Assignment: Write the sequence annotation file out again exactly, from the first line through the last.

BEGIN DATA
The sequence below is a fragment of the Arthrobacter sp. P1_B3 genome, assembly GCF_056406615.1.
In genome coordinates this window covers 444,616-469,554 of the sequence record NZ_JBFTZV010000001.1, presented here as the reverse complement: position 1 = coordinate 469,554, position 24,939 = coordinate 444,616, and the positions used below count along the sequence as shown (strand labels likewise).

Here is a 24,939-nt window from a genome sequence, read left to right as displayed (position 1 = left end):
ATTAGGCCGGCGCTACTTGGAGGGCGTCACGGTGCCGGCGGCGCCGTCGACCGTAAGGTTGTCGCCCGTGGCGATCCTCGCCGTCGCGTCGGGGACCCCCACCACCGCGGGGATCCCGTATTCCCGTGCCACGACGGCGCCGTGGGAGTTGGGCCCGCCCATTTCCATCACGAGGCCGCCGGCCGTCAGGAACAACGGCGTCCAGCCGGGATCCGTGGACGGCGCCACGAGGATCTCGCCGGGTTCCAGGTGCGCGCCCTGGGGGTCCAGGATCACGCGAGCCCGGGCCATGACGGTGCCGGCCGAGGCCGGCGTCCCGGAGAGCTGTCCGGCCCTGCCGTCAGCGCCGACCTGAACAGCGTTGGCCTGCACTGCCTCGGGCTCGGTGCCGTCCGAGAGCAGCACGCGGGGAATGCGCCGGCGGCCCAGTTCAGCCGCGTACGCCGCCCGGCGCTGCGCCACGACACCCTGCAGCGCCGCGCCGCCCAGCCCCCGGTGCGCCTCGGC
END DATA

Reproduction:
The sequence below is a fragment of the Arthrobacter sp. P1_B3 genome, assembly GCF_056406615.1.
In genome coordinates this window covers 444,616-469,554 of the sequence record NZ_JBFTZV010000001.1, presented here as the reverse complement: position 1 = coordinate 469,554, position 24,939 = coordinate 444,616, and the positions used below count along the sequence as shown (strand labels likewise).

Here is a 24,939-nt window from a genome sequence, read left to right as displayed (position 1 = left end):
ATTAGGCCGGCGCTACTTGGAGGGCGTCACGGTGCCGGCGGCGCCGTCGACCGTAAGGTTGTCGCCCGTGGCGATCCTCGCCGTCGCGTCGGGGACCCCCACCACCGCGGGGATCCCGTATTCCCGTGCCACGACGGCGCCGTGGGAGTTGGGCCCGCCCATTTCCATCACGAGGCCGCCGGCCGTCAGGAACAACGGCGTCCAGCCGGGATCCGTGGACGGCGCCACGAGGATCTCGCCGGGTTCCAGGTGCGCGCCCTGGGGGTCCAGGATCACGCGAGCCCGGGCCATGACGGTGCCGGCCGAGGCCGGCGTCCCGGAGAGCTGTCCGGCCCTGCCGTCAGCGCCGACCTGAACAGCGTTGGCCTGCACTGCCTCGGGCTCGGTGCCGTCCGAGAGCAGCACGCGGGGAATGCGCCGGCGGCCCAGTTCAGCCGCGTACGCCGCCCGGCGCTGCGCCACGACACCCTGCAGCGCCGCGCCGCCCAGCCCCCGGTGCGCCTCGGC